Ultra-strong Velcro-like fastener inspired by birds
Sep 8, 2009 1 comment
Researchers in Germany have created a new type of fastener system made from steel that may be useful in a range of settings, including hospitals and the aviation industry. Borrowing its design from nature, the new material comprises a series of hooks in the shape of birds' heads that feed into a series of tiny loops along a perforated strip.
Velcro was invented more than 60 years ago by the Swiss inventor George de Mestral, who drew inspiration from the difficulty he experienced when removing burrs from the fur of his dog. The product name originates from the French for velvet (velours) and hook (crochet) on account of the underlying mechanism – a piece of fabric covered in tiny hooks fastens to a second piece of fabric covered in tiny hairy loops.
The real beauty of this "wonder material" is that it can seal with a relatively tight grip but still be released with minimal effort. For this reason it has found a plethora of applications from a shoe-lace substitute to bandages in hospitals. It is even used in some industrial applications to hold machinery together. Although originally made using cotton, hook-and-loop fasteners are now typically fabricated using nylon and polyester on account of their strong grip and resistance to wear and tear.
The trouble, however, with these fasteners is that their gripping mechanism tends to break down when exposed to harsh conditions such as high temperatures and aggressive cleaning chemicals. This limitation leads to problems in industrial and applications.
Now, a research team at the Technical University of Munich, working in conjunction with industrial firms based in Germany, may have found a solution to this problem. They have created a new hook-and-loop fastener using steel, chosen for its high resistance to mechanical loads and chemical corrosion. Steel is also highly ductile, meaning that it can deform significantly under high stresses without fracturing and breaking the grip.
In developing the fastener, which is dubbed "Metaklett", meaning "metal burr", Josef Mair and his colleagues tested a range of different hook designs. After combining laboratory testing with computer simulations, the researchers settled on two specific designs, both of which are resistant to chemicals and remain fastened up to 800 °C.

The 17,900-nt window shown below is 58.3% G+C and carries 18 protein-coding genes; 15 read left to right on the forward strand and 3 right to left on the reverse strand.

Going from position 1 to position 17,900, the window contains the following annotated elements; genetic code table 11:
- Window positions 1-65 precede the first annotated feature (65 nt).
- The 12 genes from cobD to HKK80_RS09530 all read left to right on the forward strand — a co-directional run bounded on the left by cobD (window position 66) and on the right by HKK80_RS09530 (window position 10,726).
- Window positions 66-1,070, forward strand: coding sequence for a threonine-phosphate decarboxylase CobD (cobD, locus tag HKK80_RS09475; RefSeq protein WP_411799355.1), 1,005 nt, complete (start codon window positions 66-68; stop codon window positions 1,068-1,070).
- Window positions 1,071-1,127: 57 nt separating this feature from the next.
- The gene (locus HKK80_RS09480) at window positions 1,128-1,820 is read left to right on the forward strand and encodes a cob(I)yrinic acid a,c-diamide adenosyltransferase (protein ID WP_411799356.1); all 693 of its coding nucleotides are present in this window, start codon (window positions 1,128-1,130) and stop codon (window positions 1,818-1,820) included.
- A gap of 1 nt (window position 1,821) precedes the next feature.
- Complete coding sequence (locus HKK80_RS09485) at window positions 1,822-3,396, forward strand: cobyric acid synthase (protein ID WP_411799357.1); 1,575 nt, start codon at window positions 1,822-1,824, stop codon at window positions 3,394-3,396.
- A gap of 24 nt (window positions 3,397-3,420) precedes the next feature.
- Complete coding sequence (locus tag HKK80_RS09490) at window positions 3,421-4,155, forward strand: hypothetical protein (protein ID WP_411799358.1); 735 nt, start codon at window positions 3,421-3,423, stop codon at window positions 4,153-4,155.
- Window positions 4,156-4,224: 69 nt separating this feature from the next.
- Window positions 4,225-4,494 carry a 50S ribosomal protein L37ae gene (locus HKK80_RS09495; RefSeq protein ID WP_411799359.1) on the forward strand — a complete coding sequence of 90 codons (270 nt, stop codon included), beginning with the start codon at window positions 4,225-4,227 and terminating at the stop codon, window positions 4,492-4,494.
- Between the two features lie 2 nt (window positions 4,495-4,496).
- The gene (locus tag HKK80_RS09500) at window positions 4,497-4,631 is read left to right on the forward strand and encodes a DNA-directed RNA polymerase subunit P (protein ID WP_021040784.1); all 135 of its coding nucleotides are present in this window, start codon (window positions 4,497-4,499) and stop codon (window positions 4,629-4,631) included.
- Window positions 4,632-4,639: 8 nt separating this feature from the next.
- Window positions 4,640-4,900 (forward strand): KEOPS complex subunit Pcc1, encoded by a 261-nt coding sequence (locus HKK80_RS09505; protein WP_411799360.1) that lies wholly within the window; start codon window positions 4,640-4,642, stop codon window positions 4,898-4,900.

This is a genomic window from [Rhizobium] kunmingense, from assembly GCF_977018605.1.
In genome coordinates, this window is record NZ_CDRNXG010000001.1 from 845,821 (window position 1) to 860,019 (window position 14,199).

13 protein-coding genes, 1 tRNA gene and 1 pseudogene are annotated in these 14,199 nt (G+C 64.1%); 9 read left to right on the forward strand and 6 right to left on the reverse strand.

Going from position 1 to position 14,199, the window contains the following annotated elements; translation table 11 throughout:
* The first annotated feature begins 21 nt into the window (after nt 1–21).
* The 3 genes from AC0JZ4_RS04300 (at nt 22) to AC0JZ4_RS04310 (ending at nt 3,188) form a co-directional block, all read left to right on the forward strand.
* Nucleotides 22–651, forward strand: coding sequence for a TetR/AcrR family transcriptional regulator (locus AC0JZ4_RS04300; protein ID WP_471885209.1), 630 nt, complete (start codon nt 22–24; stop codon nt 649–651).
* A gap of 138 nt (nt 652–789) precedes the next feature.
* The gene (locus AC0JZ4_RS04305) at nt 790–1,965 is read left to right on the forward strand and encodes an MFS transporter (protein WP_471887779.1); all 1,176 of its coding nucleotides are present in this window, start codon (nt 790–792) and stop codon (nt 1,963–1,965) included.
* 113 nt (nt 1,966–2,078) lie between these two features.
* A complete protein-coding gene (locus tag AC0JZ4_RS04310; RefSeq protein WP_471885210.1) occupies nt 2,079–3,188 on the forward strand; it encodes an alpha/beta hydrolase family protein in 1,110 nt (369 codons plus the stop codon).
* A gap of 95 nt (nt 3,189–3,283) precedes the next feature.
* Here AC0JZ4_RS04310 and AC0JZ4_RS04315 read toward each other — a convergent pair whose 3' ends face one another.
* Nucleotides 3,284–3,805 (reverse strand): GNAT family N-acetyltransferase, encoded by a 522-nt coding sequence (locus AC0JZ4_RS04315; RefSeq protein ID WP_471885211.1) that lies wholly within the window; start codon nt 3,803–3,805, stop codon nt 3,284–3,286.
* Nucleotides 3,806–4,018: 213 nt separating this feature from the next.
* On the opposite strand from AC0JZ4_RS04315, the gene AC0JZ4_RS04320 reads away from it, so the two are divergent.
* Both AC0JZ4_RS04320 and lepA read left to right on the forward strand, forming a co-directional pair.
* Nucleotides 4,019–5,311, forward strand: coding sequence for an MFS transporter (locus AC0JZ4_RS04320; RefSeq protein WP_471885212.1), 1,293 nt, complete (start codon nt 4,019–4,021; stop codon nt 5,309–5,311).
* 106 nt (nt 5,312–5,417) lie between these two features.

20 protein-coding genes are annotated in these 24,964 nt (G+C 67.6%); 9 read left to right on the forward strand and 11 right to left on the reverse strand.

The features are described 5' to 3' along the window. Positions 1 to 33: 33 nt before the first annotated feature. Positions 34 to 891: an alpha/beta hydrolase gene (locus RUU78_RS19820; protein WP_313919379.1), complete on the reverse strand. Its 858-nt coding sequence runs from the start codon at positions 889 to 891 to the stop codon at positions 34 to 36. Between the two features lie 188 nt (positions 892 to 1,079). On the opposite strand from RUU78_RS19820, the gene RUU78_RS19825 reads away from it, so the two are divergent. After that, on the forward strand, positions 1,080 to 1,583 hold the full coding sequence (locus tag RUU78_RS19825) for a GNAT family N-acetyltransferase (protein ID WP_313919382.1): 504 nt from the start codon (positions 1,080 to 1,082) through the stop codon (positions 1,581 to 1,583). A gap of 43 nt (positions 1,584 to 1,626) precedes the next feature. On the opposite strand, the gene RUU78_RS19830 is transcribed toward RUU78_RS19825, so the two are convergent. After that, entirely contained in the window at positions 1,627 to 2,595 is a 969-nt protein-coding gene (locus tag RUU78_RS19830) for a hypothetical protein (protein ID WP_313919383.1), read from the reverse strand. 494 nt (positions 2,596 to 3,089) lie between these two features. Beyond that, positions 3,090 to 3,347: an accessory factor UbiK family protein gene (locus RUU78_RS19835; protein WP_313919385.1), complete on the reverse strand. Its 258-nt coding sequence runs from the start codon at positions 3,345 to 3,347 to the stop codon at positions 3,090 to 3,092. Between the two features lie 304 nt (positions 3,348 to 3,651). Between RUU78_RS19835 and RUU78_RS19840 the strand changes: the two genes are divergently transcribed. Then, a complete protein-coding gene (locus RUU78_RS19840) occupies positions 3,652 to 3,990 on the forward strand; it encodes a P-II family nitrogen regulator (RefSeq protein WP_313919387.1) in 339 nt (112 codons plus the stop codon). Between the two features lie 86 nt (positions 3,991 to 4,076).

Follow the birds
The first hook mechanism is based on the shape of a flamingo, which provides a more stable locking mechanism than the hooks in conventional fasteners. This type of Metaklett is designed for its pure strength because, depending on the direction of the applied force, the fastener can withstand a load of up to 35 tonnes per square metre.
The second type of hook is called an "Entenkopf", because it resembles a "duck's head", and this design is closer to synthetic Velcro. While this design cannot support the same sort of load, it has the advantage of flexibility because it can remain fastened while subjected to stresses from a variety of directions. Mair and his team are also working on a third design – the "hybrid" model – which combines the strength of the flamingo with the flexibility of the duck.
Since the beginning of this project, the researchers have been working with industry with the aim of creating bespoke metal fasteners for a range of applications. "I can imagine Metaklett being used in hospitals – for example, as a means of fastening curtains that doesn't get damaged when exposed to hospital cleaning," said Mair.
The automotive and aviation industries may also benefit from the new advance. "Things can get very hot in the automotive sector. A car parked in direct sunlight can reach temperatures of 80 °C, and temperatures of several hundred degrees can arise around the exhaust manifold," said Mair. The researcher told physicsworld.com that he can envisage his new metal fastener being used both as a shield covering exhaust pipes and as a means of holding panels together in planes.
Mair and his colleagues are continuing to test their designs with the assistance of their industrial partners: Victor Reinz, Hölzel Stanz und Feinwerktechnik GmbH & Co and Koenig Verbindungstechnik GmbH.
About the author
James Dacey is a reporter for physicsworld.com